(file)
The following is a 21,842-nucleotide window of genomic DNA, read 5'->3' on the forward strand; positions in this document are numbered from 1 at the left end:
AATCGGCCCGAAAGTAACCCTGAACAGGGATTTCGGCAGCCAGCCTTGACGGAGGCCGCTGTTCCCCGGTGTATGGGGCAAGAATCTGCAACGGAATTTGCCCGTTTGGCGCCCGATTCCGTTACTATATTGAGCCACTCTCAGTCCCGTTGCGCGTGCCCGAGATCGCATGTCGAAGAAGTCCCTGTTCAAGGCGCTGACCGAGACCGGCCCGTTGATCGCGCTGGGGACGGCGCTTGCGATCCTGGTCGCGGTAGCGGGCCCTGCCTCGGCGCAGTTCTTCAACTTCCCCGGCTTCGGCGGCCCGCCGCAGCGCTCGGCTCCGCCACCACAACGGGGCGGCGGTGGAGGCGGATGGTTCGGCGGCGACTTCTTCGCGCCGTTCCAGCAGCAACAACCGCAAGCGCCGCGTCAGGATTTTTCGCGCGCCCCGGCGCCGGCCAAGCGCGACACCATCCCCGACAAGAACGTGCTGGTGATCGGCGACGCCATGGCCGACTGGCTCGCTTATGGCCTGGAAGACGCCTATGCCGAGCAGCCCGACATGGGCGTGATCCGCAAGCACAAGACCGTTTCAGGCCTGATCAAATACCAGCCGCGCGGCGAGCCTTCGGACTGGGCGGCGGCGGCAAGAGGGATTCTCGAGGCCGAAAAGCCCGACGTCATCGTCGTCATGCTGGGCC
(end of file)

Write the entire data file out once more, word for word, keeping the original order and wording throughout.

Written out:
The following is a 21,842-nucleotide window of genomic DNA, read 5'->3' on the forward strand; positions in this document are numbered from 1 at the left end:
AATCGGCCCGAAAGTAACCCTGAACAGGGATTTCGGCAGCCAGCCTTGACGGAGGCCGCTGTTCCCCGGTGTATGGGGCAAGAATCTGCAACGGAATTTGCCCGTTTGGCGCCCGATTCCGTTACTATATTGAGCCACTCTCAGTCCCGTTGCGCGTGCCCGAGATCGCATGTCGAAGAAGTCCCTGTTCAAGGCGCTGACCGAGACCGGCCCGTTGATCGCGCTGGGGACGGCGCTTGCGATCCTGGTCGCGGTAGCGGGCCCTGCCTCGGCGCAGTTCTTCAACTTCCCCGGCTTCGGCGGCCCGCCGCAGCGCTCGGCTCCGCCACCACAACGGGGCGGCGGTGGAGGCGGATGGTTCGGCGGCGACTTCTTCGCGCCGTTCCAGCAGCAACAACCGCAAGCGCCGCGTCAGGATTTTTCGCGCGCCCCGGCGCCGGCCAAGCGCGACACCATCCCCGACAAGAACGTGCTGGTGATCGGCGACGCCATGGCCGACTGGCTCGCTTATGGCCTGGAAGACGCCTATGCCGAGCAGCCCGACATGGGCGTGATCCGCAAGCACAAGACCGTTTCAGGCCTGATCAAATACCAGCCGCGCGGCGAGCCTTCGGACTGGGCGGCGGCGGCAAGAGGGATTCTCGAGGCCGAAAAGCCCGACGTCATCGTCGTCATGCTGGGCC